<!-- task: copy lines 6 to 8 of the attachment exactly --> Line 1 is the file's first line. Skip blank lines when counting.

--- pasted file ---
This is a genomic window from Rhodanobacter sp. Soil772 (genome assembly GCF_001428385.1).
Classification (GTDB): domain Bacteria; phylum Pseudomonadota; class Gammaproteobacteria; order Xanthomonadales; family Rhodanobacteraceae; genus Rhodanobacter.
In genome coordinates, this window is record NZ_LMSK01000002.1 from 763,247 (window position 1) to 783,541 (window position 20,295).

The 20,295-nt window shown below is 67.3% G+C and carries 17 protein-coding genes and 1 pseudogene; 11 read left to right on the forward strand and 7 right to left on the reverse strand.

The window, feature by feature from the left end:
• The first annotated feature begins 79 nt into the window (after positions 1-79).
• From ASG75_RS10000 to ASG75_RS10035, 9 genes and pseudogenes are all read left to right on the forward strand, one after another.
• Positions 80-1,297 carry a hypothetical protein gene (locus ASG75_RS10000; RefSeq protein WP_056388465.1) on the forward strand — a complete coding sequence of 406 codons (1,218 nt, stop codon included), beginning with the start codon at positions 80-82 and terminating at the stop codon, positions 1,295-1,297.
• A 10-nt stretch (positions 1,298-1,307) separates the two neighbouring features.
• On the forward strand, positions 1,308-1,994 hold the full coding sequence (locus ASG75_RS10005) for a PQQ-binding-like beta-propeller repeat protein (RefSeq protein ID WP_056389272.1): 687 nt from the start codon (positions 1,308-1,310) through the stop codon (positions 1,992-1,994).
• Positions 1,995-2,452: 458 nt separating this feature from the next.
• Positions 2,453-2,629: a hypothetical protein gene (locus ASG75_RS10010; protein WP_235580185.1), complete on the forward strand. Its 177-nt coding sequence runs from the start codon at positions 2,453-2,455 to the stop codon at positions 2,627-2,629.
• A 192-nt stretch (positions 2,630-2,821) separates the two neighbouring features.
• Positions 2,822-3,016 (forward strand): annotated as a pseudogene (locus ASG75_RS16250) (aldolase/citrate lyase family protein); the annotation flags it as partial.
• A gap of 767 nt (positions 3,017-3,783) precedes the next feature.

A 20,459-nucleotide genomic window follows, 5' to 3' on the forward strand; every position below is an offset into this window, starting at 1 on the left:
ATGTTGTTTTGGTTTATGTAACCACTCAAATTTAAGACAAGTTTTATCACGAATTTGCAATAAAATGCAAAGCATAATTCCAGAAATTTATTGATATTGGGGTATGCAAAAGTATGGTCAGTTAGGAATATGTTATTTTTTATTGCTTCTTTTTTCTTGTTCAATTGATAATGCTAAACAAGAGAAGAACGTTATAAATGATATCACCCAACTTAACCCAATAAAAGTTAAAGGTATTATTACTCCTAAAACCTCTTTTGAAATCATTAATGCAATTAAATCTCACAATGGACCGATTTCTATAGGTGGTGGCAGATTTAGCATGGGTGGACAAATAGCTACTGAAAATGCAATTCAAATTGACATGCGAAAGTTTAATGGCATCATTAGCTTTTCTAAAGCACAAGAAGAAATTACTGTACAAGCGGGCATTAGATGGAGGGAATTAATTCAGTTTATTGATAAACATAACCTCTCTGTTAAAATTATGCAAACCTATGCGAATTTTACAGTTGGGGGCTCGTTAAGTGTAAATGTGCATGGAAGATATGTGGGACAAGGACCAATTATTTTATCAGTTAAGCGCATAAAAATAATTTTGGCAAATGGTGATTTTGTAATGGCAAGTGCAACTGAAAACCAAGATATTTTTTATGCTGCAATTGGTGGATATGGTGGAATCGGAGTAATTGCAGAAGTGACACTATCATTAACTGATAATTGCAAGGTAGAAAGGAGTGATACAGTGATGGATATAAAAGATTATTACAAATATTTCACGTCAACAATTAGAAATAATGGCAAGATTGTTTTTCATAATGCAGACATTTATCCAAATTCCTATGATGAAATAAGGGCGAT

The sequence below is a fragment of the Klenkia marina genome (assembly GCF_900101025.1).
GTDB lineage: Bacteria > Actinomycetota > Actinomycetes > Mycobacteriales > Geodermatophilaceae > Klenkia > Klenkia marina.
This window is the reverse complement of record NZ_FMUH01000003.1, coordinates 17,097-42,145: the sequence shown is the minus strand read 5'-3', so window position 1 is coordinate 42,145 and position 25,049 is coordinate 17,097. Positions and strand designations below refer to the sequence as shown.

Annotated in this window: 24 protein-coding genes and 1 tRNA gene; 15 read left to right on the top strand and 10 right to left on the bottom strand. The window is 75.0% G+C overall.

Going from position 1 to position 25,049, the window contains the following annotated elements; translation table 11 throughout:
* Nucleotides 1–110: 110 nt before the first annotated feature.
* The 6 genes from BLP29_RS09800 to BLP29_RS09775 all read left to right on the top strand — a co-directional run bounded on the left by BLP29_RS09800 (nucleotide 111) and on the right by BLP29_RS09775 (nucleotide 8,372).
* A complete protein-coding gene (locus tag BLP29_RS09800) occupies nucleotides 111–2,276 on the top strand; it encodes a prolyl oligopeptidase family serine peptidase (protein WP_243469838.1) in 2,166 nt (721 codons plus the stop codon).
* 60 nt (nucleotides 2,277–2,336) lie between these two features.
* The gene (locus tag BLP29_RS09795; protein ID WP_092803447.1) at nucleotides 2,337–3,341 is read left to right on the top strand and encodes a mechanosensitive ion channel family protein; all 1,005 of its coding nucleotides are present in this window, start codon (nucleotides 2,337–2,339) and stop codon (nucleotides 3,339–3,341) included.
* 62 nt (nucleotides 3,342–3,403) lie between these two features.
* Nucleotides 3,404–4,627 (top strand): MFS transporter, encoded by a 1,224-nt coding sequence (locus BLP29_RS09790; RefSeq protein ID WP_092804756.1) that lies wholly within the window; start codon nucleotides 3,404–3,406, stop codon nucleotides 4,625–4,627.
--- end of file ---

• The first annotated feature begins 79 nt into the window (after positions 1-79).
• From ASG75_RS10000 to ASG75_RS10035, 9 genes and pseudogenes are all read left to right on the forward strand, one after another.
• Positions 80-1,297 carry a hypothetical protein gene (locus ASG75_RS10000; RefSeq protein WP_056388465.1) on the forward strand — a complete coding sequence of 406 codons (1,218 nt, stop codon included), beginning with the start codon at positions 80-82 and terminating at the stop codon, positions 1,295-1,297.